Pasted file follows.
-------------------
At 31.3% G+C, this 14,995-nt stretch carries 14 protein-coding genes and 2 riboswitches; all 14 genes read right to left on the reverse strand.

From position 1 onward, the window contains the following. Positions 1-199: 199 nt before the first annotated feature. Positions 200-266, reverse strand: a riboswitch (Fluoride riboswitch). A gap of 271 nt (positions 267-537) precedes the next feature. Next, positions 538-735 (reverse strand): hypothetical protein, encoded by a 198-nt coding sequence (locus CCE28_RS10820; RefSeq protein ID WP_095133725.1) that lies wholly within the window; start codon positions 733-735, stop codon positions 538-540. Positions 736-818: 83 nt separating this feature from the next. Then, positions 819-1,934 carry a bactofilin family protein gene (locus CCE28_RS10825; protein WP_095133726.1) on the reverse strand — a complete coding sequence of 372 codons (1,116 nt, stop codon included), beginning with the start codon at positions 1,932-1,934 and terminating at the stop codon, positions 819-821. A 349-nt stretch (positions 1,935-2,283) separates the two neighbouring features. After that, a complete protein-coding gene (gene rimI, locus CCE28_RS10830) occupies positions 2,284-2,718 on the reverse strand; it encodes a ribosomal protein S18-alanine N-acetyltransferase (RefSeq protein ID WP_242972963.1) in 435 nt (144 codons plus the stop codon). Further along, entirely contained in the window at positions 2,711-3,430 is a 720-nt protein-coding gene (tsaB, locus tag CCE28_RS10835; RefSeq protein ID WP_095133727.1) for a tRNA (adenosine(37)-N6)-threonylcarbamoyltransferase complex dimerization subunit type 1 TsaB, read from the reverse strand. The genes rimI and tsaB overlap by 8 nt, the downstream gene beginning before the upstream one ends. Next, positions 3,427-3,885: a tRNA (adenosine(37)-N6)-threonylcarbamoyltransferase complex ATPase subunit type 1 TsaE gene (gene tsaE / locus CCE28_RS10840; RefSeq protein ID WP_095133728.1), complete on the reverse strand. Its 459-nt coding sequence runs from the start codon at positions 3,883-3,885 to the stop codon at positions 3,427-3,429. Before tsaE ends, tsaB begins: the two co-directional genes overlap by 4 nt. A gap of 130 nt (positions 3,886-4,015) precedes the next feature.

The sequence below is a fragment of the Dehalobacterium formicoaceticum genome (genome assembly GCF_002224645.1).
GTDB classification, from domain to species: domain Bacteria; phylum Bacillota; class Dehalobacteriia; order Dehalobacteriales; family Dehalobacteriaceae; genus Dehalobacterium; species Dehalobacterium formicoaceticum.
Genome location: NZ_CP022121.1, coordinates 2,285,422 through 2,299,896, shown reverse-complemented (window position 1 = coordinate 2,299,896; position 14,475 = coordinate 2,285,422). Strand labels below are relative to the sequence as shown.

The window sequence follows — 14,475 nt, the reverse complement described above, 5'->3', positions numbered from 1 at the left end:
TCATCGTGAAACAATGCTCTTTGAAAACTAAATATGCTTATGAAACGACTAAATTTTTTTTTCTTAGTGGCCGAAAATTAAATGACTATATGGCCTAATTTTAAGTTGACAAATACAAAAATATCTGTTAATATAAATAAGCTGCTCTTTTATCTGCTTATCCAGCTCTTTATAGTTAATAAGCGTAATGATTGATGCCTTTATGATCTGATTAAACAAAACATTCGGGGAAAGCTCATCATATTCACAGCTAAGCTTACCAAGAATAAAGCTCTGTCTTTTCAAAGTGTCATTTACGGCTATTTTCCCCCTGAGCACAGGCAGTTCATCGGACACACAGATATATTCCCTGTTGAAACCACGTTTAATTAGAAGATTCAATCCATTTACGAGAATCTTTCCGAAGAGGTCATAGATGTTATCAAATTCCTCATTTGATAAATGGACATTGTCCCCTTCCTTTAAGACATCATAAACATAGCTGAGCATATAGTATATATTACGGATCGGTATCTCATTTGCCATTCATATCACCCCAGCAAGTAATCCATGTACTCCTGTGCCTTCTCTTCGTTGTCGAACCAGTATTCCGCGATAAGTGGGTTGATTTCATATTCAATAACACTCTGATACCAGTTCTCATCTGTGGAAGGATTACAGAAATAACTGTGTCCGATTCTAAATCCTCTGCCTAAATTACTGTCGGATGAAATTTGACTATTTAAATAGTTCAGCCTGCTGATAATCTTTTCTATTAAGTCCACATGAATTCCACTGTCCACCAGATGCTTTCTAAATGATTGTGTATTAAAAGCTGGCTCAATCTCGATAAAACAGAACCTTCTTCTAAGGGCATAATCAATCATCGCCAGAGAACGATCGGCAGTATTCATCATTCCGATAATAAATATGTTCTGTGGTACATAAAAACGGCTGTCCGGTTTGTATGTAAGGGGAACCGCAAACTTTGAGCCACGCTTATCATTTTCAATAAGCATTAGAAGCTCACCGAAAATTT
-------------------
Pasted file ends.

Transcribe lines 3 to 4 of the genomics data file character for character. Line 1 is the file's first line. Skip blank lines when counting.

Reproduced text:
The sequence below is a fragment of the Dehalobacterium formicoaceticum genome (genome assembly GCF_002224645.1).
GTDB classification, from domain to species: domain Bacteria; phylum Bacillota; class Dehalobacteriia; order Dehalobacteriales; family Dehalobacteriaceae; genus Dehalobacterium; species Dehalobacterium formicoaceticum.